What is a “coffee break” worth, if not taken?
Workers that render their services during a continuous working day exceeding six hours are entitled to a break of no less than fifteen minutes. The Workers’ Statute establishes the provision in article 34.4. This short rest period is known in Spain as a “coffee break”.
Depending on the collective bargaining agreement and employment contract, the break may be considered as effective working time. However, in certain cases, a company’s production planning does not allow for its workers to take the break. This is when the problem arises of how to compensate not being able to take a break and how to quantify it.
Until now, it was common in many companies to quantify compensation for a coffee break in the same way as overtime.
In a judgment given on December 12, 2015, the Supreme Court conclusively resolved the issue by clearly ruling against the criteria observed in the same case by the National Court on July 2, 2015, which considered compensation for a break as overtime.
In reaching its conclusion, the National Court considered that if a worker was unable to take a break at such time, his/her hours should be increased in comparison to the workers that did have a break. Therefore, by increasing the hours, the required compensation should be the same as for overtime.
The Supreme Court corrected the National Court’s criteria by stating that the compensation for a “coffee break” not taken could not be the same as overtime.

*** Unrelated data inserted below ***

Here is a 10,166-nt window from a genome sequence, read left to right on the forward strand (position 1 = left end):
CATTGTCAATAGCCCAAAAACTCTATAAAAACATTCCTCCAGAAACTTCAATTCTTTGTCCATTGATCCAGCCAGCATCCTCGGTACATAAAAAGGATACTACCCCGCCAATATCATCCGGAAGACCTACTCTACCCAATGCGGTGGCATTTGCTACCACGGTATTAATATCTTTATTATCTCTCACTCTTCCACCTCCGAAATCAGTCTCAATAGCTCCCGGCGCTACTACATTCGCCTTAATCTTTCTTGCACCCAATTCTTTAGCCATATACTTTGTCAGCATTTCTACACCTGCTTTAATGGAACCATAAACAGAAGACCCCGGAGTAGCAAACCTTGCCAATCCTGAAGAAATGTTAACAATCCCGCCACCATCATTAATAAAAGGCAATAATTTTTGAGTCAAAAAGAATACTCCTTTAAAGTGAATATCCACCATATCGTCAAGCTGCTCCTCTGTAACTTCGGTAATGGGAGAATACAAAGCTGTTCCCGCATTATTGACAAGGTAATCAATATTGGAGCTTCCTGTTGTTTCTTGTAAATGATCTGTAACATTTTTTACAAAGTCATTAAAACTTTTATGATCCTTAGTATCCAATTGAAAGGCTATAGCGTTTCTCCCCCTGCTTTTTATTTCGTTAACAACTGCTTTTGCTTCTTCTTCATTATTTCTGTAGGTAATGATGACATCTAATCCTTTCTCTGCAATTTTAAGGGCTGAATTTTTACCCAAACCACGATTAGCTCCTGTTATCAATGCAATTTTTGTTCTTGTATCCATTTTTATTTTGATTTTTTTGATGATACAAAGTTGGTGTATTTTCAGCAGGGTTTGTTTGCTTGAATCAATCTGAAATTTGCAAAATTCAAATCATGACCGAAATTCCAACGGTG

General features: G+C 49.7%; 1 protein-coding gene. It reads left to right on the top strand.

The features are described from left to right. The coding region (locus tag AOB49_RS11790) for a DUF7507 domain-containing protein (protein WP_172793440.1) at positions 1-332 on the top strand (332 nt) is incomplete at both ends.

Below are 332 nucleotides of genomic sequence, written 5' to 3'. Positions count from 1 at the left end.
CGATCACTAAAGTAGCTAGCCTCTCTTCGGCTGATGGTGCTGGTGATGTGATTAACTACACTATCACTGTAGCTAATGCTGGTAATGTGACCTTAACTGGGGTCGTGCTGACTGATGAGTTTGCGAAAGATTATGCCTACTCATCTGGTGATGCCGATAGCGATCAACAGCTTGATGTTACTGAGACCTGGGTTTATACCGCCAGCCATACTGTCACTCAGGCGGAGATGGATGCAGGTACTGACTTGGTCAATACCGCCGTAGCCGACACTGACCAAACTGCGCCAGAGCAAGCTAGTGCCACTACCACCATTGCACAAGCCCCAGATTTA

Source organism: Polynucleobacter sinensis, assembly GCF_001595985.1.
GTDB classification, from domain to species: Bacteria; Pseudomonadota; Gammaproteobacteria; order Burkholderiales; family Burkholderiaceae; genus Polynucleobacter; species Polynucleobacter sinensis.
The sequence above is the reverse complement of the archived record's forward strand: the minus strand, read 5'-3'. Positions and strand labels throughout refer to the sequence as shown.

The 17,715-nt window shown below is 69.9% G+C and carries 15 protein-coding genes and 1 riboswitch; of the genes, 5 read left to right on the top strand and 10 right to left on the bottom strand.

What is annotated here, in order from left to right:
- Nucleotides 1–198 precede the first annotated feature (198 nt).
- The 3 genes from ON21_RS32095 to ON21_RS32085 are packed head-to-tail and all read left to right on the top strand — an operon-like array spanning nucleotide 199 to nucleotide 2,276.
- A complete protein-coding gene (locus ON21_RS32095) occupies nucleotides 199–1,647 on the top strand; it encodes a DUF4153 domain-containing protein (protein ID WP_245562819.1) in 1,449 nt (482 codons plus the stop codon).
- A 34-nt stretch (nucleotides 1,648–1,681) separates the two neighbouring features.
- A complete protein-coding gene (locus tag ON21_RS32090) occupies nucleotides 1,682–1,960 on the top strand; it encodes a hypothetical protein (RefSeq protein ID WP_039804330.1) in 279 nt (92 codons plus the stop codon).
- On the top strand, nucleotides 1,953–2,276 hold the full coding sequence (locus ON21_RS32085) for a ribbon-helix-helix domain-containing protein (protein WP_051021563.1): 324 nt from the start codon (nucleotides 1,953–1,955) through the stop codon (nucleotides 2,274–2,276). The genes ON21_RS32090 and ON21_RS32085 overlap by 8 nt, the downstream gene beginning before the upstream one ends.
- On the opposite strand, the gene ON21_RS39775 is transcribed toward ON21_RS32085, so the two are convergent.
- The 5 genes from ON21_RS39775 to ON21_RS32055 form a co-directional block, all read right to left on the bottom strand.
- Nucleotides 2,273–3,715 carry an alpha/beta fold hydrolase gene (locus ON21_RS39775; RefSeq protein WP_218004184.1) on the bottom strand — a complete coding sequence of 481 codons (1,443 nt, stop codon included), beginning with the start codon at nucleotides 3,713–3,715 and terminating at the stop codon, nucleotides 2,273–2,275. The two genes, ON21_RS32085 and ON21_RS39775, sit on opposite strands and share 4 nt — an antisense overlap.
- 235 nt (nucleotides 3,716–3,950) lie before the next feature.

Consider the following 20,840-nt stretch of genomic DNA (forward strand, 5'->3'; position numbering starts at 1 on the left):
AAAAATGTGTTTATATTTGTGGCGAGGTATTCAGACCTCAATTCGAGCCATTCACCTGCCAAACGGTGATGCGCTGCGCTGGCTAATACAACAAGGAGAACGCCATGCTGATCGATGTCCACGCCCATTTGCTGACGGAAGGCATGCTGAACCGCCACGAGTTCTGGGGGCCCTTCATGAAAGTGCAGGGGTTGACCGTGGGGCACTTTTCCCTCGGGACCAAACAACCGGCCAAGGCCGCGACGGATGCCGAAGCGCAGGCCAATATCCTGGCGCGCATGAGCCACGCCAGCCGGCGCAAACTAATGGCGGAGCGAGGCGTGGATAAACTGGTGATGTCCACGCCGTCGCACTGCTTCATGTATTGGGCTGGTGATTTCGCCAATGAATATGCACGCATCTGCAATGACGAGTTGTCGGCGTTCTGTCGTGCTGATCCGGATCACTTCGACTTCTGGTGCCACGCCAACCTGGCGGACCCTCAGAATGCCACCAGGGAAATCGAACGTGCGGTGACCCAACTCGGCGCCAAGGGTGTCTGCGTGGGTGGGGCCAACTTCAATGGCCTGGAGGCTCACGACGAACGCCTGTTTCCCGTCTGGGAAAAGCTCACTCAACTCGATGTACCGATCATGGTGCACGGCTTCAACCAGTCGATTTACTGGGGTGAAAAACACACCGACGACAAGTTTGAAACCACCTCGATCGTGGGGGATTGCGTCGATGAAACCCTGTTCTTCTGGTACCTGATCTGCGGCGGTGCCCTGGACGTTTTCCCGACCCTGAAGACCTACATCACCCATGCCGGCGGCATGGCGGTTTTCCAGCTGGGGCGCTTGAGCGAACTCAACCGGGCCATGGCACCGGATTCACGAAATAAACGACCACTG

Although it is true that the worker’s “actual” working hours without a break exceed those of the other workers, the additional hours do not become overtime, given that the hours effectively worked do not exceed the annual amount established in the collective bargaining agreement (in the case at hand, 1720/1728 hours per year, depending on the type of position).
It could be said that a worker unable to take a break is at a disadvantage with respect to those that do, even if he/she does not exceed the maximum number of annual working hours. However, the Supreme Court points out that, although the value of the compensation cannot be the same as that of an overtime hour, as claimed by the plaintiffs, nor can it be the same as an ordinary hour. The value must therefore be according to the applicable collective bargaining agreement salary tables, which show that time worked instead of taking a break is paid at a higher rate than ordinary working hours.
In conclusion, the Supreme Court maintains the restrictive criteria it often applies to overtime, but it should also be taken into account that the applicable collective bargaining agreement provides for compensation for work performed in lieu of a break that is higher than that paid for ordinary hours, even though the amount does not reach that of authentic overtime.